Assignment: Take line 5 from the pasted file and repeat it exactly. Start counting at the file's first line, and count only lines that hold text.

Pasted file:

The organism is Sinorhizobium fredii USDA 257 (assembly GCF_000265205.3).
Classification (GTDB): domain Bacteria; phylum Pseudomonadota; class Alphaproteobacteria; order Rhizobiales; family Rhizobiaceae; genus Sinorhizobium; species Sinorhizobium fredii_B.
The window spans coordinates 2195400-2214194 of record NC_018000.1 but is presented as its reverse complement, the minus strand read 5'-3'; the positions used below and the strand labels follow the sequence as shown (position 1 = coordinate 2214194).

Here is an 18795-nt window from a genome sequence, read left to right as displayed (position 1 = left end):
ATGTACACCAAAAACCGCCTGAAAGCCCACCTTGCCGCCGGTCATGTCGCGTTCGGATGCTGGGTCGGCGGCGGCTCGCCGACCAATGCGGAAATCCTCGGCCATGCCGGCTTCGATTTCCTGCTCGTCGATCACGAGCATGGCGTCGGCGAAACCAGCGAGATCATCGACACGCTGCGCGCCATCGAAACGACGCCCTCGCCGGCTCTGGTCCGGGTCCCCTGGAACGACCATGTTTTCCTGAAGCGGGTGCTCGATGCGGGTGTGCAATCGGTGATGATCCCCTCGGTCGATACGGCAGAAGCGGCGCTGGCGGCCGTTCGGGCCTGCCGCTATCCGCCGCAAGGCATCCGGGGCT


ATGTACACCAAAAACCGCCTGAAAGCCCACCTTGCCGCCGGTCATGTCGCGTTCGGATGCTGGGTCGGCGGCGGCTCGCCGACCAATGCGGAAATCCTCGGCCATGCCGGCTTCGATTTCCTGCTCGTCGATCACGAGCATGGCGTCGGCGAAACCAGCGAGATCATCGACACGCTGCGCGCCATCGAAACGACGCCCTCGCCGGCTCTGGTCCGGGTCCCCTGGAACGACCATGTTTTCCTGAAGCGGGTGCTCGATGCGGGTGTGCAATCGGTGATGATCCCCTCGGTCGATACGGCAGAAGCGGCGCTGGCGGCCGTTCGGGCCTGCCGCTATCCGCCGCAAGGCATCCGGGGCT